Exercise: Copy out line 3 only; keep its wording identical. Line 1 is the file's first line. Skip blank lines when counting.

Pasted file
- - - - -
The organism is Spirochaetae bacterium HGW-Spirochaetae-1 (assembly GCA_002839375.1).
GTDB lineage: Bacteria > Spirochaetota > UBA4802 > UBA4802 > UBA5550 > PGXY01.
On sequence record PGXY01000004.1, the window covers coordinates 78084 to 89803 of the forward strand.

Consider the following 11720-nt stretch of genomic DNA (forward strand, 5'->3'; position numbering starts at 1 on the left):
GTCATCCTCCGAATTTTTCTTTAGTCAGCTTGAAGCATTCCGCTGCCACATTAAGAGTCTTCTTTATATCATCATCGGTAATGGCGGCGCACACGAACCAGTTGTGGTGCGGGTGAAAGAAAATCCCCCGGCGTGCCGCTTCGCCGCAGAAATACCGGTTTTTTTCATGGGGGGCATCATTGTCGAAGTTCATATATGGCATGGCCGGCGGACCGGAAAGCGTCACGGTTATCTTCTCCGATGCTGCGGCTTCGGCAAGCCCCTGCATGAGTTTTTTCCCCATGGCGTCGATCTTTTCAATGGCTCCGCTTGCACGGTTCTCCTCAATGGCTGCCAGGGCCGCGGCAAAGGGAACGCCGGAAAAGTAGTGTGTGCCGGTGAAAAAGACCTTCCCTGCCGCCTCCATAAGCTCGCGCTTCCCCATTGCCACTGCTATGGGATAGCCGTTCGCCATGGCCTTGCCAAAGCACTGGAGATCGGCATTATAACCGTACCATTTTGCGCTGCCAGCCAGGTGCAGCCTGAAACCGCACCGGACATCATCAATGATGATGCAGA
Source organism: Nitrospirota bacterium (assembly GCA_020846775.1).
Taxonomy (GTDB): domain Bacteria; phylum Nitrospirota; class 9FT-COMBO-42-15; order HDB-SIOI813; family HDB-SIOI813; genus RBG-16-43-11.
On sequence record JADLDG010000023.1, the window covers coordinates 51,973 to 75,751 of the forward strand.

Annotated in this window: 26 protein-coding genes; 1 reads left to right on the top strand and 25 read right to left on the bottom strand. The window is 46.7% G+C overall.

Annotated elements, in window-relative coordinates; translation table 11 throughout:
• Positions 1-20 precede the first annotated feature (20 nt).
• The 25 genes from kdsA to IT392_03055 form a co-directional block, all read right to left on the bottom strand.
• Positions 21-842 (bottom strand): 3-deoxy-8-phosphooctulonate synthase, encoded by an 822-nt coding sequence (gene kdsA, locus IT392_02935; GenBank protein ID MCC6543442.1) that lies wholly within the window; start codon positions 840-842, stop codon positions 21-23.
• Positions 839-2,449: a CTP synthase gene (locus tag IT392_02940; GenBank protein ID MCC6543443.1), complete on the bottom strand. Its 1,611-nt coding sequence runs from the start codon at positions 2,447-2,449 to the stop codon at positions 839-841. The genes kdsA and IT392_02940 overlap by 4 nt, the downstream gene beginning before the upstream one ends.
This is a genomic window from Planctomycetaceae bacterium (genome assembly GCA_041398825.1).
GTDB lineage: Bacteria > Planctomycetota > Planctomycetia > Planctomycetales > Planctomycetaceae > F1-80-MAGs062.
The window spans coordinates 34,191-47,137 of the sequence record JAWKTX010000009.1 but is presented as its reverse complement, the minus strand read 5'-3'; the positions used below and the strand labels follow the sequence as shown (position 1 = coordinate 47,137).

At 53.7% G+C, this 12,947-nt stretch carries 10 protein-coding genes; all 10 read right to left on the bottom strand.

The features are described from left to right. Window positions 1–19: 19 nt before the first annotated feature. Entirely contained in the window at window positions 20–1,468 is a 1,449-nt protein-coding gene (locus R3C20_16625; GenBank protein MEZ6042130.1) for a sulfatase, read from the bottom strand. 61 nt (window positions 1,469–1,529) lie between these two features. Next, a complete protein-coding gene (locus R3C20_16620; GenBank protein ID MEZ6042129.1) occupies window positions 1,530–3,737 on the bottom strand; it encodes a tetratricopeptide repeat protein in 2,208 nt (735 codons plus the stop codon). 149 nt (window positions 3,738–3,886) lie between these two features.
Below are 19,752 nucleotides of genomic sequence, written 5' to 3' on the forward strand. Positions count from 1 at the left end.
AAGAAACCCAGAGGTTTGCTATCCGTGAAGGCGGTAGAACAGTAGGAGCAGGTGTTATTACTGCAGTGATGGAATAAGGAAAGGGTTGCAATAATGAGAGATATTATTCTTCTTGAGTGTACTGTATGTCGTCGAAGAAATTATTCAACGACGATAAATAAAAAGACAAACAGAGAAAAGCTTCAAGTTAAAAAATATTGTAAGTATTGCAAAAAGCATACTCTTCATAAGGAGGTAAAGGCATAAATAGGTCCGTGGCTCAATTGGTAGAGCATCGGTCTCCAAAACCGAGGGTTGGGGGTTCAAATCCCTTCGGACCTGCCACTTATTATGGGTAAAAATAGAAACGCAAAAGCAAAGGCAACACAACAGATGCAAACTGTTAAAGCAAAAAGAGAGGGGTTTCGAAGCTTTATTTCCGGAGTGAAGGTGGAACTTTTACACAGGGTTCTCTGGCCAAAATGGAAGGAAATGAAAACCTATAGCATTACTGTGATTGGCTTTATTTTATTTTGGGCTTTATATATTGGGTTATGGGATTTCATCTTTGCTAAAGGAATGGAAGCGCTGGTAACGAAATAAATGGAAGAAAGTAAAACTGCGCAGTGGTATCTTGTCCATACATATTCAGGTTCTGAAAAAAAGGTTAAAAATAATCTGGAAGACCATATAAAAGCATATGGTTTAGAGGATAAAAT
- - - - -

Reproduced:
On sequence record PGXY01000004.1, the window covers coordinates 78084 to 89803 of the forward strand.